However, with a 128-bit or 256-bit encryption, it can be quite a challenge to decrypt them. The encryption at this level is so secure since it parallels VPN and browser security.

4. Financial Demand

At this final stage, you’ll get a pop-up message on your screen informing you of the infection. The message comes with a demand for a ransom, which mostly is a figure between $300 and $500. Hackers are careful to ask for amounts that individual victims are likely to have at hand to increase the chances that they’ll pay up. Businesses may part with tens of thousands of dollars.

The ransomware message may also mimic local authorities. It may claim that you’ve acted illegally or accessed banned content and you’re being fined for that. Hackers often use county police or government logos to make it look more authentic.

The hackers demand ransom in the form of cryptocurrency like Bitcoin because they are difficult to track.

Why are Ransomware Attacks on the Rise?

The rise in ransomware attacks, mainly geared towards businesses, can be attributed to two primary factors. One of these factors is the current Bitcoin price crash. Malware authors had put all their efforts into crypto mining. This, to them, was more lucrative and required less attempt to steal Bitcoins from victims than to demand a ransom.

However, Bitcoin hit its peak value in December 2017, standing at $20,000. This value came tumbling down at the beginning of 2019, standing at $4,000. Between the peak of Bitcoin prices and its decline, security professionals put a lot of effort into preventing crypto-mining.

With these measures in place, ransomware authors had no choice but to go back to their original ransomware attacks.

The second factor that has contributed to the rise of ransomware attacks is the emboldening of ransomware authors. One case that spiraled the increase in ransomware attacks is the WannaCry attack. It proved beyond every reasonable doubt that ransomware attacks are very useful when implemented on a grand scale.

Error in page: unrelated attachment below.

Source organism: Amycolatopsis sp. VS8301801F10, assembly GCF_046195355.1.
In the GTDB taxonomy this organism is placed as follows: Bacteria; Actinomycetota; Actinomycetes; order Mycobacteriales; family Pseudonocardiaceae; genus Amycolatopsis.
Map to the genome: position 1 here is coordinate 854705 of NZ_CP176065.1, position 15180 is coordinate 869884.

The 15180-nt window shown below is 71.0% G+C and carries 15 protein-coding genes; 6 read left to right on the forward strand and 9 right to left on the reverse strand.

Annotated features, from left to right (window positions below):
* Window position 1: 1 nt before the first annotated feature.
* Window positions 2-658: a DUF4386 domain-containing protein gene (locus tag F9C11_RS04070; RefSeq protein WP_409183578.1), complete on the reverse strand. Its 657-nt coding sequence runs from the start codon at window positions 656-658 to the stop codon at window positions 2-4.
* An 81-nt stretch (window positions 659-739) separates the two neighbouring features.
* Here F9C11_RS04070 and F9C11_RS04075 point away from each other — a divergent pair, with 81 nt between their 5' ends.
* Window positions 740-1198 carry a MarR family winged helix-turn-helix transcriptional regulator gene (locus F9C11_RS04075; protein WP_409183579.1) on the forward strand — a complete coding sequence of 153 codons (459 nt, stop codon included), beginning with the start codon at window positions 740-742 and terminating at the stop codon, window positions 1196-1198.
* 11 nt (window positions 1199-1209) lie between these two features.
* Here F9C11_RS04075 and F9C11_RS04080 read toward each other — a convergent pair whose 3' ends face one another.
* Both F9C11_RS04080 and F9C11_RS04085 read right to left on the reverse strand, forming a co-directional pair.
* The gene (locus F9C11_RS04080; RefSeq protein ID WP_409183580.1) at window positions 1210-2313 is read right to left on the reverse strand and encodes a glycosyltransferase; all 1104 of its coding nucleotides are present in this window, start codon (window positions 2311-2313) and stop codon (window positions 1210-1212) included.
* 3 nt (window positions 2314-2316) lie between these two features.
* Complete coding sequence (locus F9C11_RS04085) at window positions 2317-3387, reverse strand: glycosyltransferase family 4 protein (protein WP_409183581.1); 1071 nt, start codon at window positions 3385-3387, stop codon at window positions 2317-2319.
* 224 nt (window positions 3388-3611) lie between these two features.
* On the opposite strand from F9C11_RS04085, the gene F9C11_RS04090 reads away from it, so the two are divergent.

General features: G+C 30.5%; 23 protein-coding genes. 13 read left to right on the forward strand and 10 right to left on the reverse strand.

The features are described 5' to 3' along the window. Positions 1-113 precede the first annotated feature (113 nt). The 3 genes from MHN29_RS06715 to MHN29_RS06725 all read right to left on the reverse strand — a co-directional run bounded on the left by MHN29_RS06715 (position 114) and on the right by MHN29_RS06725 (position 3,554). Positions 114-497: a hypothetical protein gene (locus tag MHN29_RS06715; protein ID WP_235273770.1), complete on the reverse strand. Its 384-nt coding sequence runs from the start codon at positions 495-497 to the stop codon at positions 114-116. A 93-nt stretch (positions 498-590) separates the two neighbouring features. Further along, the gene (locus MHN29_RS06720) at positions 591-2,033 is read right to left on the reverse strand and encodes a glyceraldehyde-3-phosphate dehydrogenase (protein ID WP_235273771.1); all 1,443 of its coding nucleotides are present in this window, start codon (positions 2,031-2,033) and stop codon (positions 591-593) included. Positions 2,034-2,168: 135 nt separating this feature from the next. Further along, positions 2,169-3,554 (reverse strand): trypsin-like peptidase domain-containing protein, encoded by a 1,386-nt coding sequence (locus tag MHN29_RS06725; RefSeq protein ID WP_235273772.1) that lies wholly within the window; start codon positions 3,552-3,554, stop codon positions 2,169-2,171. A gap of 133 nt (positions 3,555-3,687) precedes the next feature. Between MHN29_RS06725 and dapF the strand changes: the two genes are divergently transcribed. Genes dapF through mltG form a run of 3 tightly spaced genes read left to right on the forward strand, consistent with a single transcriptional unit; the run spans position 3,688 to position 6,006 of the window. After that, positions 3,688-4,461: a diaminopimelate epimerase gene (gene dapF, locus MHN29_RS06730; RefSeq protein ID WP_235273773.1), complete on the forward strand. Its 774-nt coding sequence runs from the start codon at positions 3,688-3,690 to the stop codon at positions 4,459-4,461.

A bulk of healthcare companies were most affected by the attack, although it wants limited to the healthcare industries. Apple chipmaker TSMC is among the other companies that were affected. It had to put a hold on its operations after the Wannacry infection. Total losses from the attack were approximately more than $250 million.

The attack was a game-changer for malware authors as it was the first of the large-scale attacks designed to cause massive financial damage on businesses. It formed a basis on which other malware authors would create similarly devastating ransomware.

Why Is Ransomware a Lucrative Business?

The losses that result from ransomware attacks don’t’ directly correlate to the ransoms the victims pay. The losses encompass other things like data recovery efforts, lost sales, and the cost of making cyber defenses more efficient. These costs show the ransomware authors the value of enterprise data and the willingness of organizations to invest in protecting and recovering that data.

Ransomware authors hence know that they stand a good chance of making money if they can demand an affordable ransom. When a business weighs between parting with the money and suffering an outage, they’d rather pay the ransom. 25% of business executives report that they’d be willing to pay anything between $20,000 and $50,000 to recover their data.